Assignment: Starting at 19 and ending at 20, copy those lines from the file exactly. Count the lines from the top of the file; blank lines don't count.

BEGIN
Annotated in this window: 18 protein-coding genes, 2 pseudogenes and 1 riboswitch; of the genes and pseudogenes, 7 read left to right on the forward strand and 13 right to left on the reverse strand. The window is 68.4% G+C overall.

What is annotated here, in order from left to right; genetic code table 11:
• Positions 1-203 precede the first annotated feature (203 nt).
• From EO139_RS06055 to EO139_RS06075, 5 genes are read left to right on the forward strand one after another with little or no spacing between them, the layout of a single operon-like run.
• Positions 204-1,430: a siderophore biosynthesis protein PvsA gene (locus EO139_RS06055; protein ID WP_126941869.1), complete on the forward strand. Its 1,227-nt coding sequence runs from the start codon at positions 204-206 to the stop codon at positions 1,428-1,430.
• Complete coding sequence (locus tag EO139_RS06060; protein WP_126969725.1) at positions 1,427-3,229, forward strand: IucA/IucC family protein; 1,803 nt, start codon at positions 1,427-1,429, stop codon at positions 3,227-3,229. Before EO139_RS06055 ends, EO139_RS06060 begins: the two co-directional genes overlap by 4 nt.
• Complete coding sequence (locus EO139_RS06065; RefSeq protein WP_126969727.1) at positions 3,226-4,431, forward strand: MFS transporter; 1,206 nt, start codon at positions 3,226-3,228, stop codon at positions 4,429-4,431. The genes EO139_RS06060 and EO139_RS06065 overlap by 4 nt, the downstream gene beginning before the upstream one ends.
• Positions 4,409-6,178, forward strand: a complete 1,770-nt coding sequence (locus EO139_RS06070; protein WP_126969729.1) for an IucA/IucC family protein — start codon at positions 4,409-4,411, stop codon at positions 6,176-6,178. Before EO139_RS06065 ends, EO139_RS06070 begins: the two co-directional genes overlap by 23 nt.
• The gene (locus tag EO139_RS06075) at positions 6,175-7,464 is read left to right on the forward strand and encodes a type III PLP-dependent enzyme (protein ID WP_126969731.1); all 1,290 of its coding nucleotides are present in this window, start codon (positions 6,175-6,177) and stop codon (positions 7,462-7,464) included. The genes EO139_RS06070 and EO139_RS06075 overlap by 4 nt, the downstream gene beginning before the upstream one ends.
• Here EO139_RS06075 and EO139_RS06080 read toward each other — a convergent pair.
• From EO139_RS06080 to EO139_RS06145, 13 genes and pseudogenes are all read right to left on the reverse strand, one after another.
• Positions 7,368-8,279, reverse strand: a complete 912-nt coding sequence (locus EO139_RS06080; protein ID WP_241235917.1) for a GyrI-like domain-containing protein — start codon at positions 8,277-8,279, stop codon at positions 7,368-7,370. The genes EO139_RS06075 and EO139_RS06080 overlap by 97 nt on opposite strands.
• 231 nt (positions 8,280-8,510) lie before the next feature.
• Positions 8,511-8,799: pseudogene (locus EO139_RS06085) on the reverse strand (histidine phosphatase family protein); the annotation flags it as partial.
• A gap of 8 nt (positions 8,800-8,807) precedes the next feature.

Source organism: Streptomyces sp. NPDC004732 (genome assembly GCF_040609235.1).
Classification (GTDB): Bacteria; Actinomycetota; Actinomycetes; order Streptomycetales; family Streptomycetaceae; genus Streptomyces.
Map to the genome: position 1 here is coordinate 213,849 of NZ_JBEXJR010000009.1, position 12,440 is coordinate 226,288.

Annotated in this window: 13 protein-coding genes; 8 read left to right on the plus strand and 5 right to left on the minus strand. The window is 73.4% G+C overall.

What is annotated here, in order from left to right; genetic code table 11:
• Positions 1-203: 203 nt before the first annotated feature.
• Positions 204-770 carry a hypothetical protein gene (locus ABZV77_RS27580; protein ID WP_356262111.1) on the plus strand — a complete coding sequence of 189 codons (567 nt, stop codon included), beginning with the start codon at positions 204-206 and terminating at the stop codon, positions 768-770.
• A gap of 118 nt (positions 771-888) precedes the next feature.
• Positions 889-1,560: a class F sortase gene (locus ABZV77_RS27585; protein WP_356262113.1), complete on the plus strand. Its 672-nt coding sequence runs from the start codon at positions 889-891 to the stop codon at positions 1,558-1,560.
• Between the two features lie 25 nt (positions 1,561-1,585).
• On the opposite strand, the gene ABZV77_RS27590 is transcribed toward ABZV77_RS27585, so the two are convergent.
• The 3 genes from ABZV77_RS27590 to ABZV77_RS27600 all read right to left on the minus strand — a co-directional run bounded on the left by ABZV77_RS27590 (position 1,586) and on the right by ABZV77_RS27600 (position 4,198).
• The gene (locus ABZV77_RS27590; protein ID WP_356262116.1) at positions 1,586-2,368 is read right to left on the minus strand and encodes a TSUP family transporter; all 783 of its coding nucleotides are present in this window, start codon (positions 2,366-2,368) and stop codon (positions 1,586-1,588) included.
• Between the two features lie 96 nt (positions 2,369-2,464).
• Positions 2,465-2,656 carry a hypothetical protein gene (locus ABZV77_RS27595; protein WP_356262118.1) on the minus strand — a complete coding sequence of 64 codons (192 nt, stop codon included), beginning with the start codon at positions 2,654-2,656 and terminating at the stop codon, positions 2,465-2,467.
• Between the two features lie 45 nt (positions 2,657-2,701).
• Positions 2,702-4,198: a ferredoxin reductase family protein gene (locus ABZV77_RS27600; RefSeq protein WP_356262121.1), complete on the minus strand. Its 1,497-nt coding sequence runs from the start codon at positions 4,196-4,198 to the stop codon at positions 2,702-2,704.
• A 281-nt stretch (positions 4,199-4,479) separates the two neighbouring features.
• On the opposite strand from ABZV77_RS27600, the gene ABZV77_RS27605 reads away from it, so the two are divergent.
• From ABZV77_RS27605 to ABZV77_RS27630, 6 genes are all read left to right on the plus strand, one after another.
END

Annotated in this window: 13 protein-coding genes; 8 read left to right on the plus strand and 5 right to left on the minus strand. The window is 73.4% G+C overall.

What is annotated here, in order from left to right; genetic code table 11: